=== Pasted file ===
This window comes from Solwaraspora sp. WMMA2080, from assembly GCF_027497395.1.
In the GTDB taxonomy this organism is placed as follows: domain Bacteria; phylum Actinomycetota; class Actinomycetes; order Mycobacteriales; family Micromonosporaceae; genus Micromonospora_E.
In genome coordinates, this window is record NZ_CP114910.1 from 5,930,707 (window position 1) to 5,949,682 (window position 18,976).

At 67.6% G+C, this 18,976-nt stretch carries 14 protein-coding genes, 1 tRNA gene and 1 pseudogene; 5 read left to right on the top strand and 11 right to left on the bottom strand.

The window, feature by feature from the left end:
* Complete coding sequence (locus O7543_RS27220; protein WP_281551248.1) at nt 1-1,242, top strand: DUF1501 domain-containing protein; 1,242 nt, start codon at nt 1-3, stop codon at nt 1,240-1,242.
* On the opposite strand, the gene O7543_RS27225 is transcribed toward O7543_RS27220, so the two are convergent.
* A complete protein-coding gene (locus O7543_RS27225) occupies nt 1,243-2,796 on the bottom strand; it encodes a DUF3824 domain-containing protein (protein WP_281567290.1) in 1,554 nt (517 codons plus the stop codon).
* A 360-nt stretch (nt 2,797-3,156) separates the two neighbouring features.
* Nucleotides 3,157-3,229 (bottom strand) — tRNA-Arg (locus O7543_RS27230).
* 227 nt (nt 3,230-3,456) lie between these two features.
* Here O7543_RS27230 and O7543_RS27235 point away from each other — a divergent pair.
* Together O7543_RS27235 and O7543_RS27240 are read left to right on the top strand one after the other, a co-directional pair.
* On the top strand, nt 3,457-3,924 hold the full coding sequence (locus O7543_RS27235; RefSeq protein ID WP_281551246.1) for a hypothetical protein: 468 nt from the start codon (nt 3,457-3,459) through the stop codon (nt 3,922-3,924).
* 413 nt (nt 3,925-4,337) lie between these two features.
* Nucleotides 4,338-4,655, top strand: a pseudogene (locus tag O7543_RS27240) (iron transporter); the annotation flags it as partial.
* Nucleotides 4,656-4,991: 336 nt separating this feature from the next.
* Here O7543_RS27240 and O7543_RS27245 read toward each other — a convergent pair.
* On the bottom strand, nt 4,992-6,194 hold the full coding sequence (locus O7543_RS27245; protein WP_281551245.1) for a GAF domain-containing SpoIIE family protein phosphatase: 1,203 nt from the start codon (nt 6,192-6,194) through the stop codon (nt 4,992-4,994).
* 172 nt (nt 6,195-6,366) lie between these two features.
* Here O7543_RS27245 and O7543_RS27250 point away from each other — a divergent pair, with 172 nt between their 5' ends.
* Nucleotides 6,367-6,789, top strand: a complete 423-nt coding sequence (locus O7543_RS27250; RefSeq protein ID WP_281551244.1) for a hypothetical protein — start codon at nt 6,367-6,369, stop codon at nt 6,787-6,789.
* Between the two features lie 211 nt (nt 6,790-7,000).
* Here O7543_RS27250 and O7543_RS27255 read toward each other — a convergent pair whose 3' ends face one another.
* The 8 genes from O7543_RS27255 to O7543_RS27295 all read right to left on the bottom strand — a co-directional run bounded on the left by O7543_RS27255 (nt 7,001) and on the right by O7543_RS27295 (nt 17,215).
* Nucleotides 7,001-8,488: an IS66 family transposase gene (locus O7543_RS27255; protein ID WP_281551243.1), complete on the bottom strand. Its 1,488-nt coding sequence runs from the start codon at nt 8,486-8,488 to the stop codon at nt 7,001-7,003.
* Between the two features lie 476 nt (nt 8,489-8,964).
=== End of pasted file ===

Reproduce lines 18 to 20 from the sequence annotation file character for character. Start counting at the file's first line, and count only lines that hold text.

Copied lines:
* Here O7543_RS27240 and O7543_RS27245 read toward each other — a convergent pair.
* On the bottom strand, nt 4,992-6,194 hold the full coding sequence (locus O7543_RS27245; protein WP_281551245.1) for a GAF domain-containing SpoIIE family protein phosphatase: 1,203 nt from the start codon (nt 6,192-6,194) through the stop codon (nt 4,992-4,994).
* 172 nt (nt 6,195-6,366) lie between these two features.